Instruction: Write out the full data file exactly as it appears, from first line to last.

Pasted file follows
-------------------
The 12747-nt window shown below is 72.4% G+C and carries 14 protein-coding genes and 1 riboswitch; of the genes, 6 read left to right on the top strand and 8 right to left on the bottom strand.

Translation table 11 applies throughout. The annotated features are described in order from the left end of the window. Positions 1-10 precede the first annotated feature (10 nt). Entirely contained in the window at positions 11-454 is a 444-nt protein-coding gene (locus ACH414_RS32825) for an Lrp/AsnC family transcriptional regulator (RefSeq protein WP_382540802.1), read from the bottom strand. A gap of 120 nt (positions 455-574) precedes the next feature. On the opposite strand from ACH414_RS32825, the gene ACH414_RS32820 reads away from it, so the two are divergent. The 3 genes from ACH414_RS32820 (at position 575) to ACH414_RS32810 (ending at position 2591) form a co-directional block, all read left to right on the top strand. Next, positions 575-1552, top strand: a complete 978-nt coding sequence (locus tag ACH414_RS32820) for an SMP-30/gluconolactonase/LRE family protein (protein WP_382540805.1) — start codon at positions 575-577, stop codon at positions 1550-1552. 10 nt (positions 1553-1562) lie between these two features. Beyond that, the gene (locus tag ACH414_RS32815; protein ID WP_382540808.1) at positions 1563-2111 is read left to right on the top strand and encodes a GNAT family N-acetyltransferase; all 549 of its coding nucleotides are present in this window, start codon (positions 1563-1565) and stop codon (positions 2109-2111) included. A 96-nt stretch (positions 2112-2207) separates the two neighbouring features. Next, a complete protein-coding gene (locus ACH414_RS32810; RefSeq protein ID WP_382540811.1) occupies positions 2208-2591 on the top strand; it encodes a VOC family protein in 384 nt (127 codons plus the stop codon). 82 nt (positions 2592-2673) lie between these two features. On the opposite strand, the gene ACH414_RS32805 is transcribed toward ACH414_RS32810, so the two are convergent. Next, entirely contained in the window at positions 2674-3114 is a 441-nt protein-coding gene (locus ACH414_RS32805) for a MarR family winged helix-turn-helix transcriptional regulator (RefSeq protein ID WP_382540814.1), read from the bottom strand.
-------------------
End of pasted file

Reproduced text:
The 12747-nt window shown below is 72.4% G+C and carries 14 protein-coding genes and 1 riboswitch; of the genes, 6 read left to right on the top strand and 8 right to left on the bottom strand.

Translation table 11 applies throughout. The annotated features are described in order from the left end of the window. Positions 1-10 precede the first annotated feature (10 nt). Entirely contained in the window at positions 11-454 is a 444-nt protein-coding gene (locus ACH414_RS32825) for an Lrp/AsnC family transcriptional regulator (RefSeq protein WP_382540802.1), read from the bottom strand. A gap of 120 nt (positions 455-574) precedes the next feature. On the opposite strand from ACH414_RS32825, the gene ACH414_RS32820 reads away from it, so the two are divergent. The 3 genes from ACH414_RS32820 (at position 575) to ACH414_RS32810 (ending at position 2591) form a co-directional block, all read left to right on the top strand. Next, positions 575-1552, top strand: a complete 978-nt coding sequence (locus tag ACH414_RS32820) for an SMP-30/gluconolactonase/LRE family protein (protein WP_382540805.1) — start codon at positions 575-577, stop codon at positions 1550-1552. 10 nt (positions 1553-1562) lie between these two features. Beyond that, the gene (locus tag ACH414_RS32815; protein ID WP_382540808.1) at positions 1563-2111 is read left to right on the top strand and encodes a GNAT family N-acetyltransferase; all 549 of its coding nucleotides are present in this window, start codon (positions 1563-1565) and stop codon (positions 2109-2111) included. A 96-nt stretch (positions 2112-2207) separates the two neighbouring features. Next, a complete protein-coding gene (locus ACH414_RS32810; RefSeq protein ID WP_382540811.1) occupies positions 2208-2591 on the top strand; it encodes a VOC family protein in 384 nt (127 codons plus the stop codon). 82 nt (positions 2592-2673) lie between these two features. On the opposite strand, the gene ACH414_RS32805 is transcribed toward ACH414_RS32810, so the two are convergent. Next, entirely contained in the window at positions 2674-3114 is a 441-nt protein-coding gene (locus ACH414_RS32805) for a MarR family winged helix-turn-helix transcriptional regulator (RefSeq protein ID WP_382540814.1), read from the bottom strand.